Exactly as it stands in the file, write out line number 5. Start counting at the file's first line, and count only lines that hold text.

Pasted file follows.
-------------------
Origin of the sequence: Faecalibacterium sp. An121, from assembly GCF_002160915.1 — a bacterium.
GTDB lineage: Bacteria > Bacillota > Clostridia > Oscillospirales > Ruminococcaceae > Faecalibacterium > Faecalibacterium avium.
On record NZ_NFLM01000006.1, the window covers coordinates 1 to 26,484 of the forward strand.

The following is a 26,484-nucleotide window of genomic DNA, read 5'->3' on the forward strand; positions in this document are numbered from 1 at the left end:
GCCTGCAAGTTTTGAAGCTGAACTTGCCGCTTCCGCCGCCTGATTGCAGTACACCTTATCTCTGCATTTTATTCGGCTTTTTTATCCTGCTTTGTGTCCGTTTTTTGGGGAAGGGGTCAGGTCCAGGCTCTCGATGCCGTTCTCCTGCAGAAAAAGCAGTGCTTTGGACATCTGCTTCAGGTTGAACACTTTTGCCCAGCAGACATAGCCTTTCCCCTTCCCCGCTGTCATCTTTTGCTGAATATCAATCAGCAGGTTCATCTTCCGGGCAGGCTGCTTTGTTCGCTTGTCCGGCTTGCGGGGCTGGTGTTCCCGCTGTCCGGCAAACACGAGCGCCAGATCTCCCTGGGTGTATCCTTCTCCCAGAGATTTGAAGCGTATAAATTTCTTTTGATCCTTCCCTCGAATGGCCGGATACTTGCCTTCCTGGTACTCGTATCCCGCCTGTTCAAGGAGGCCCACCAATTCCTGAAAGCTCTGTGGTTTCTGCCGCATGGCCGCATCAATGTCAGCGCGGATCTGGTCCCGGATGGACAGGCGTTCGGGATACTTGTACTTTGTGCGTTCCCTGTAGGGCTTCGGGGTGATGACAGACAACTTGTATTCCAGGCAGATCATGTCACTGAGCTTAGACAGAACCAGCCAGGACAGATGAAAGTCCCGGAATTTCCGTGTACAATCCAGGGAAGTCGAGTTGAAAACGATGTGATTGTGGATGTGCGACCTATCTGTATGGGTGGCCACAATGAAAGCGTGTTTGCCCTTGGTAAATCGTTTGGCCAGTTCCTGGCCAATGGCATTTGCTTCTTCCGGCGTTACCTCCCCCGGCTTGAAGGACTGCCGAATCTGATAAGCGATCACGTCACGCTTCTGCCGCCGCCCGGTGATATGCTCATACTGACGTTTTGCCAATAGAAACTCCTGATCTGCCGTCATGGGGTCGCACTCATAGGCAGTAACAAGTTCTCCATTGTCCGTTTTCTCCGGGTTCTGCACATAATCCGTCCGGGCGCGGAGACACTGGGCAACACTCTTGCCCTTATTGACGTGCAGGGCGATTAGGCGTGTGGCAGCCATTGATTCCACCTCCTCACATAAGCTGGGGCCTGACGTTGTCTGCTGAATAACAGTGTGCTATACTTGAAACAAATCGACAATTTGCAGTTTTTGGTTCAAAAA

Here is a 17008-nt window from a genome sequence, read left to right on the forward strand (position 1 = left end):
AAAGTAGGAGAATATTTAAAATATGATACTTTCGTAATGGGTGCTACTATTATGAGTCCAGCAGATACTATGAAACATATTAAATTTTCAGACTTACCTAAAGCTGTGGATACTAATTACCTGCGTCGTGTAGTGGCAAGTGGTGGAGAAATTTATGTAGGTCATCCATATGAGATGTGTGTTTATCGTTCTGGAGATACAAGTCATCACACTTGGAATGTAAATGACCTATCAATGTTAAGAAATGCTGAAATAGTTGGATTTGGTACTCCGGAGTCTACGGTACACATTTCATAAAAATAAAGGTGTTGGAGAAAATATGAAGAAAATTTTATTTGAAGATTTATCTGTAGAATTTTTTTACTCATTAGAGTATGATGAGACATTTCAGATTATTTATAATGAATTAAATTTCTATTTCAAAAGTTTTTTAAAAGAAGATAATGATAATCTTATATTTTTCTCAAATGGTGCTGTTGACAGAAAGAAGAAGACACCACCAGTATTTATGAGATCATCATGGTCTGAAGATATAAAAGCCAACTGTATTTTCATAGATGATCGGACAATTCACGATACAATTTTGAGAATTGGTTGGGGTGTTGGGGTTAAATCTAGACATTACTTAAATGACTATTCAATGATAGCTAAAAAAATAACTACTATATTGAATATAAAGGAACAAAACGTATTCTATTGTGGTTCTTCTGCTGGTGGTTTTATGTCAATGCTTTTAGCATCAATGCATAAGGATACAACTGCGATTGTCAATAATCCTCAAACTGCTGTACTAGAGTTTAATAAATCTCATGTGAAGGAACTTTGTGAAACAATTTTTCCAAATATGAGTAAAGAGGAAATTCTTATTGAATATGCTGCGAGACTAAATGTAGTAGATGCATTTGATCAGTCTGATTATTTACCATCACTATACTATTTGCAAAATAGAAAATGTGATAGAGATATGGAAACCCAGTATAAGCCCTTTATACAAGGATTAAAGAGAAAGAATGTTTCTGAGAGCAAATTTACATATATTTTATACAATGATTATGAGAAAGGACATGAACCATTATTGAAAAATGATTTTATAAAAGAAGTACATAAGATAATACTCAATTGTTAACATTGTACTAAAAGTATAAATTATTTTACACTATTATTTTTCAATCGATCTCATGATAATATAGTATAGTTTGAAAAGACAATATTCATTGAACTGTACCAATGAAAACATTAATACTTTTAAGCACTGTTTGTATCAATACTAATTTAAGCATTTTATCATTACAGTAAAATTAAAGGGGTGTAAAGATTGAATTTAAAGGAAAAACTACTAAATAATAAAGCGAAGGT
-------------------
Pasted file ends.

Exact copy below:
GCCTGCAAGTTTTGAAGCTGAACTTGCCGCTTCCGCCGCCTGATTGCAGTACACCTTATCTCTGCATTTTATTCGGCTTTTTTATCCTGCTTTGTGTCCGTTTTTTGGGGAAGGGGTCAGGTCCAGGCTCTCGATGCCGTTCTCCTGCAGAAAAAGCAGTGCTTTGGACATCTGCTTCAGGTTGAACACTTTTGCCCAGCAGACATAGCCTTTCCCCTTCCCCGCTGTCATCTTTTGCTGAATATCAATCAGCAGGTTCATCTTCCGGGCAGGCTGCTTTGTTCGCTTGTCCGGCTTGCGGGGCTGGTGTTCCCGCTGTCCGGCAAACACGAGCGCCAGATCTCCCTGGGTGTATCCTTCTCCCAGAGATTTGAAGCGTATAAATTTCTTTTGATCCTTCCCTCGAATGGCCGGATACTTGCCTTCCTGGTACTCGTATCCCGCCTGTTCAAGGAGGCCCACCAATTCCTGAAAGCTCTGTGGTTTCTGCCGCATGGCCGCATCAATGTCAGCGCGGATCTGGTCCCGGATGGACAGGCGTTCGGGATACTTGTACTTTGTGCGTTCCCTGTAGGGCTTCGGGGTGATGACAGACAACTTGTATTCCAGGCAGATCATGTCACTGAGCTTAGACAGAACCAGCCAGGACAGATGAAAGTCCCGGAATTTCCGTGTACAATCCAGGGAAGTCGAGTTGAAAACGATGTGATTGTGGATGTGCGACCTATCTGTATGGGTGGCCACAATGAAAGCGTGTTTGCCCTTGGTAAATCGTTTGGCCAGTTCCTGGCCAATGGCATTTGCTTCTTCCGGCGTTACCTCCCCCGGCTTGAAGGACTGCCGAATCTGATAAGCGATCACGTCACGCTTCTGCCGCCGCCCGGTGATATGCTCATACTGACGTTTTGCCAATAGAAACTCCTGATCTGCCGTCATGGGGTCGCACTCATAGGCAGTAACAAGTTCTCCATTGTCCGTTTTCTCCGGGTTCTGCACATAATCCGTCCGGGCGCGGAGACACTGGGCAACACTCTTGCCCTTATTGACGTGCAGGGCGATTAGGCGTGTGGCAGCCATTGATTCCACCTCCTCACATAAGCTGGGGCCTGACGTTGTCTGCTGAATAACAGTGTGCTATACTTGAAACAAATCGACAATTTGCAGTTTTTGGTTCAAAAA